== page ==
That's it for this year!  The kids each have a handwriting book, typing tutor games on the computer, spelling activities, Draw-Write-Now books they adore, tons of language arts workbooks and other things I can give them if they need extra work.   In my dreams, I'd like to have them each think back on the China trip and do some writing and research about things they saw there.  That may just be a pipe dream, though. 

Despite the long list of stuff above, I truly just want the kids to learn to work independently this year.  My goal for the older three is for them to self-start, manage their time, and improve their diligence regarding school work.  They also have their chores and extra jobs they can do to earn a commission, so add "money management" to this year's syllabus!

Homeschooling is a challenge.  This year presents a whole new challenge.  *deep breath*  Here we go!

Tuesday, August 16, 2011

One Month Later

Wednesday marks one month that we've had Travis. That means we've had Tian for one month and 6 days. :)

We are continuing to learn so much about the boys and their personalities. We truly can't imagine them NOT being with us. They are just Brownies. Plain and simple. They don't seem to have really grieved the loss of their life in China. Ken and I totally expect it to hit at some point, but it hasn't happened yet that we can tell. We show them photos (we are so fortunate to have many) of their first years. They look at the photos with great interest. They smile and wave and seem to enjoy looking at the photos. Our hope is that looking at photos helps them remember their early years and keeps some continuity in their minds.

They are settled into a daily routine and sleep schedule. Most of our days are just spent hanging out and getting to know each other better, looking at books, playing outside, watching TV (it's so hot, TV time happens more than usual this summer), and playing with toys. They both still wake up one or two times every night. They fall right back to sleep after we give them a hug.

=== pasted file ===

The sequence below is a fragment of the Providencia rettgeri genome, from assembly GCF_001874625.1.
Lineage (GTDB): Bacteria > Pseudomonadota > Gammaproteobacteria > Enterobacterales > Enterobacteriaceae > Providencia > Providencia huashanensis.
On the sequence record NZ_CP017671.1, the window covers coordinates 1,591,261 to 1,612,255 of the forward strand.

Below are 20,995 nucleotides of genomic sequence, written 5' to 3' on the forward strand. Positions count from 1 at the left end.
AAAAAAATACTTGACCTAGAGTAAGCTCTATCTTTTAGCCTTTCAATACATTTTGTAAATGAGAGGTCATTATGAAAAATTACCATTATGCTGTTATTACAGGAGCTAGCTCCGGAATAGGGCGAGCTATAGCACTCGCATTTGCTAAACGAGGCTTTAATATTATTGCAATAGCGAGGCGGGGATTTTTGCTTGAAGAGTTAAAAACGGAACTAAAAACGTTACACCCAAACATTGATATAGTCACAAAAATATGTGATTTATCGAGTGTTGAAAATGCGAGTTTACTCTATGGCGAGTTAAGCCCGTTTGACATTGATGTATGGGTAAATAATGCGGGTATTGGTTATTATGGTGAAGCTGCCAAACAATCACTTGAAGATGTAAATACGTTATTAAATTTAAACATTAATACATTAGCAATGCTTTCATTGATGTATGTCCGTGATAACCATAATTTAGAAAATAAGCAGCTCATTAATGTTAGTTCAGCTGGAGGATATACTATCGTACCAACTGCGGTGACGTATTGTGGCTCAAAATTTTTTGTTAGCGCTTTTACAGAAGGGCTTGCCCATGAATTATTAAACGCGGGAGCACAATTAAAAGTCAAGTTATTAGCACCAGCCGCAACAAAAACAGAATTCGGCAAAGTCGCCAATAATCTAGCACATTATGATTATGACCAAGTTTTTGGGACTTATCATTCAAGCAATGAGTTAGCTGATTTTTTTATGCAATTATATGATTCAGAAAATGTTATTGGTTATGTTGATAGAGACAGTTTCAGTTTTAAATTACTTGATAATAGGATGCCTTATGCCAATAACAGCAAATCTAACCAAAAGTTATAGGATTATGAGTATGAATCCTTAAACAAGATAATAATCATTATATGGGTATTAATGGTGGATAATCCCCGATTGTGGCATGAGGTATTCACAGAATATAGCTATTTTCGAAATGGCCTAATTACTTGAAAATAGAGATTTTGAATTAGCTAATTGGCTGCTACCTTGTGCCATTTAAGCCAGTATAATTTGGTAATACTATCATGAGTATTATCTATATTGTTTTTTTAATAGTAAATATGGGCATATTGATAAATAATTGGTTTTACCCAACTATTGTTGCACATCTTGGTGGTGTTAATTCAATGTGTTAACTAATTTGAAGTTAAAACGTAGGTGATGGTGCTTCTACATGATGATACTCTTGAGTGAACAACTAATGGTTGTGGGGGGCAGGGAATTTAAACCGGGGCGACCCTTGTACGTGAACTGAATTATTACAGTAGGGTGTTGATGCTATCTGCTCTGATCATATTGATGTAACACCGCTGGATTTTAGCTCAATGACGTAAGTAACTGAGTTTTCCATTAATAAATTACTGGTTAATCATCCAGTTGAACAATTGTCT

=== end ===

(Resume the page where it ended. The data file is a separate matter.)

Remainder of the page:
Some of you may wonder how we are feeling about adopting two at once. Ken and I both love it! I'd lie if I said it was easy. There are lots of ups and downs. Having two toddlers is just as hard as it was when I had THREE toddlers a number of years ago, but we wouldn't change a thing. The boys aren't "tight" just yet, but they are growing on each other and seem to engage with each other more every day.

I have tried to jot down the signs the boys are doing now. I'm sure I'm missing some, but here's my list. I'm only listing signs he has initiated on his own at some point. He will copy anything we show him. He will also practice and perfect the sign until he gets it right. So very adorable!

Travis has just about 50 signs already!!
sad (he's SO cute when he signs this one)
turtle (we love to see him try to get his hands just right for this one)
"get dressed"
finish (all done)
airplane (he will show various speeds when he signs this)
truck (today, he signed fire truck)

Tian is signing:
Daddy, Mama, potty, more, food, fish, shoes, socks, car, airplane, what, cracker, candy, cookie, hot, TJ, Hannah, (he's working on Mackenzie), cry, milk, shoes, socks, star, bird. I'm pretty sure he has more, but I can't think of them all at this point.

I have more to post, but it will have to wait until tomorrow. It's way past my bed time.

Wednesday, August 10, 2011

Day at Children's

It was a surprisingly nice day today at Children's Medical Center in downtown Dallas.  We went early this morning, expecting to spend about an hour and a half there, getting the boys each a physical exam then referrals to various needed specialists.  We ended up staying five hours, seeing not only the pediatrician, but getting blood work done, and seeing an audiologist and ENT.